Cartagena historically has experienced a lot of political corruption. So no wonder, in less than a decade, things started collapsing. You didn’t have hospitals, you didn’t have schools. And another factor: Cartagena used to have the highest infant mortality rate in the country. One thing led to another. So there were a lot of teen pregnancies, but then one of the causes of those babies’ deaths was teenage pregnancy. So we address both issues; one preventive, the other one that children are dying.
AS/COA Online: How does a high infant mortality rate affect development in poor communities? Meaning how does a high infant mortality rate make communities worse off?
Escobar: You know, these people never have good access to health. We’re giving a good message as well, saying, “You have decent access to health, and you have not only decent access, but you can come for five years to keep a track on those lives.” They deserve it as well, you know? They never have had access to anything. They lack so many basic needs. We’re telling the people they have the right to access basic needs.
AS/COA Online: What are some of the long-term impacts you’ve seen on the communities you work in?
Escobar: Well, first and most important, 97 percent of our girls have a responsible sexual life with methods of contraception, and they make that decision. For them to become empowered and make that decision, it’s so very important.
Second, we’re seeing that these girls get pregnant after seven years, which is very good, meaning that once they’re adults, once they make responsible decisions of themselves, they’re allowed to fall in love, form a family and take the right track.
I cannot say that in these years of operation, not one of my girls got pregnant a second time. Of course they can get pregnant, because they’re women and they’re allowed to grow as human beings. But the good thing is that those children are going to grow up in a different way. And that’s the impact. They’re already working, they already studied with us, they have scholarships, or they run their own business, and they have a decent and pretty good life. Now they’re able to move forward and form a family. That’s the impact, basically.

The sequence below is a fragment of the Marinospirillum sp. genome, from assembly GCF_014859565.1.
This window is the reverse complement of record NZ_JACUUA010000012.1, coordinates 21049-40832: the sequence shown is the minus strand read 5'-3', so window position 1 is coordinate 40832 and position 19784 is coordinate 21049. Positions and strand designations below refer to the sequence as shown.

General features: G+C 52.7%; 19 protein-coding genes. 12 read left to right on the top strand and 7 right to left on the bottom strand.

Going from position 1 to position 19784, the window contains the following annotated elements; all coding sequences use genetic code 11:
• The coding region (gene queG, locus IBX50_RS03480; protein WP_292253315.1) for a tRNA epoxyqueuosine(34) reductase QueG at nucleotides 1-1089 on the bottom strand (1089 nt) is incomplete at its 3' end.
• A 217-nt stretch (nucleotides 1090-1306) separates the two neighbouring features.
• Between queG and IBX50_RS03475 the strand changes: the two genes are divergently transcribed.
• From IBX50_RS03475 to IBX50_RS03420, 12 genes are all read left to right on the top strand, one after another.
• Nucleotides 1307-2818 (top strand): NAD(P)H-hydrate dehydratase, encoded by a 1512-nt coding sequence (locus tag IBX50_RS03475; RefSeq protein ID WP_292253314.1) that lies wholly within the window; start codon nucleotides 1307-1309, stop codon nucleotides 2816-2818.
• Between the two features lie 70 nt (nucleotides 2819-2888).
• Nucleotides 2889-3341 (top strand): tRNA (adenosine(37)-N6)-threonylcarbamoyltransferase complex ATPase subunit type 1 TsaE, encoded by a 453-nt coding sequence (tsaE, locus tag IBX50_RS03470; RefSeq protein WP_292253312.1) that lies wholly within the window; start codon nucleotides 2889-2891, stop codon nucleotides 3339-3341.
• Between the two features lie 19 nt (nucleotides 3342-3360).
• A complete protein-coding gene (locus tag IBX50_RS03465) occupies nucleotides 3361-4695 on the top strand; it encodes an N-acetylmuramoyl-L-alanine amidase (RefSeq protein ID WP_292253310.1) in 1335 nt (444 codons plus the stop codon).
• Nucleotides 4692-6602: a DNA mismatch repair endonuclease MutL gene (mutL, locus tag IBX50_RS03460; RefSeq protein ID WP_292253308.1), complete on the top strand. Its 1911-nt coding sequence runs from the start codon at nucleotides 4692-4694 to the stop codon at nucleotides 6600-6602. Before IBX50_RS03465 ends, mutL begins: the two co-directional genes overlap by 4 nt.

AS/COA Online: How has Colombia’s recent economic growth affected development and poverty in Cartagena?
Escobar: Our country has grown, probably in the past 10 years, 5 to 6 percent annually steadily. We cannot talk about economic prosperity if we don’t invest in our base pyramid. Over the last two, three years, Colombia has grown its middle class. It’s so very important, because that means [poor people] are moving up. But still, you cannot talk about our prosperity if you don’t invest in societies.
AS/COA Online: How does empowering women affect the overall welfare of communities?
Escobar: You know, worldwide, there’s a lot of noise regarding women and girls, because women are [integral to] social welfare. A woman will work with her children, and she will make the base line of her community grow.
People ask me, why don’t you also invest in young men? We can’t do it, because we’re very focused. We invest in models that have an impact and success exit [strategy]. That means we input 20 percent in order to get 80 percent out. But we have to be very successful and make this success measurable, and the best way to do it is investing in girls and women.